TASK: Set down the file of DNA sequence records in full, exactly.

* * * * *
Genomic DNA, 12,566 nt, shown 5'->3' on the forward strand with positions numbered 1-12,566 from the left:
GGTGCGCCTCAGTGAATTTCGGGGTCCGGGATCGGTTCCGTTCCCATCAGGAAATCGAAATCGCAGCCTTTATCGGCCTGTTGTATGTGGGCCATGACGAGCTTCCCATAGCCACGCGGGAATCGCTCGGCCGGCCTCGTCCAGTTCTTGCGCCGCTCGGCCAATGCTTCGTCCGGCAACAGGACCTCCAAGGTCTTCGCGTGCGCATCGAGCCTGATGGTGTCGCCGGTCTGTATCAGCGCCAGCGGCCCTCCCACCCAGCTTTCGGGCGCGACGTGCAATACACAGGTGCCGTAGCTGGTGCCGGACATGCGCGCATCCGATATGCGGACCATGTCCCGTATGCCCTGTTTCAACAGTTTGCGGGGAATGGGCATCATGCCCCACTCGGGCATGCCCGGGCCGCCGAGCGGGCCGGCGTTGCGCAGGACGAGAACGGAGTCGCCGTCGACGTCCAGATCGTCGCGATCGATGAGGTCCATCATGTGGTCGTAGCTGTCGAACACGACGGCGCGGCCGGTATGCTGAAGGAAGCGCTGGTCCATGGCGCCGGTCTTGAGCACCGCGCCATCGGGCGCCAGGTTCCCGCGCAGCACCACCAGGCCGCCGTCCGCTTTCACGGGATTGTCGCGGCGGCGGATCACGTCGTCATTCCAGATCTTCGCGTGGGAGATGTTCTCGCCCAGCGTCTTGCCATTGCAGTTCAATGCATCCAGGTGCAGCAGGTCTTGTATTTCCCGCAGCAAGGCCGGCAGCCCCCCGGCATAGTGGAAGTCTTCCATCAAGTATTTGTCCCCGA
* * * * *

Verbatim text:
Genomic DNA, 12,566 nt, shown 5'->3' on the forward strand with positions numbered 1-12,566 from the left:
GGTGCGCCTCAGTGAATTTCGGGGTCCGGGATCGGTTCCGTTCCCATCAGGAAATCGAAATCGCAGCCTTTATCGGCCTGTTGTATGTGGGCCATGACGAGCTTCCCATAGCCACGCGGGAATCGCTCGGCCGGCCTCGTCCAGTTCTTGCGCCGCTCGGCCAATGCTTCGTCCGGCAACAGGACCTCCAAGGTCTTCGCGTGCGCATCGAGCCTGATGGTGTCGCCGGTCTGTATCAGCGCCAGCGGCCCTCCCACCCAGCTTTCGGGCGCGACGTGCAATACACAGGTGCCGTAGCTGGTGCCGGACATGCGCGCATCCGATATGCGGACCATGTCCCGTATGCCCTGTTTCAACAGTTTGCGGGGAATGGGCATCATGCCCCACTCGGGCATGCCCGGGCCGCCGAGCGGGCCGGCGTTGCGCAGGACGAGAACGGAGTCGCCGTCGACGTCCAGATCGTCGCGATCGATGAGGTCCATCATGTGGTCGTAGCTGTCGAACACGACGGCGCGGCCGGTATGCTGAAGGAAGCGCTGGTCCATGGCGCCGGTCTTGAGCACCGCGCCATCGGGCGCCAGGTTCCCGCGCAGCACCACCAGGCCGCCGTCCGCTTTCACGGGATTGTCGCGGCGGCGGATCACGTCGTCATTCCAGATCTTCGCGTGGGAGATGTTCTCGCCCAGCGTCTTGCCATTGCAGTTCAATGCATCCAGGTGCAGCAGGTCTTGTATTTCCCGCAGCAAGGCCGGCAGCCCCCCGGCATAGTGGAAGTCTTCCATCAAGTATTTGTCCCCGA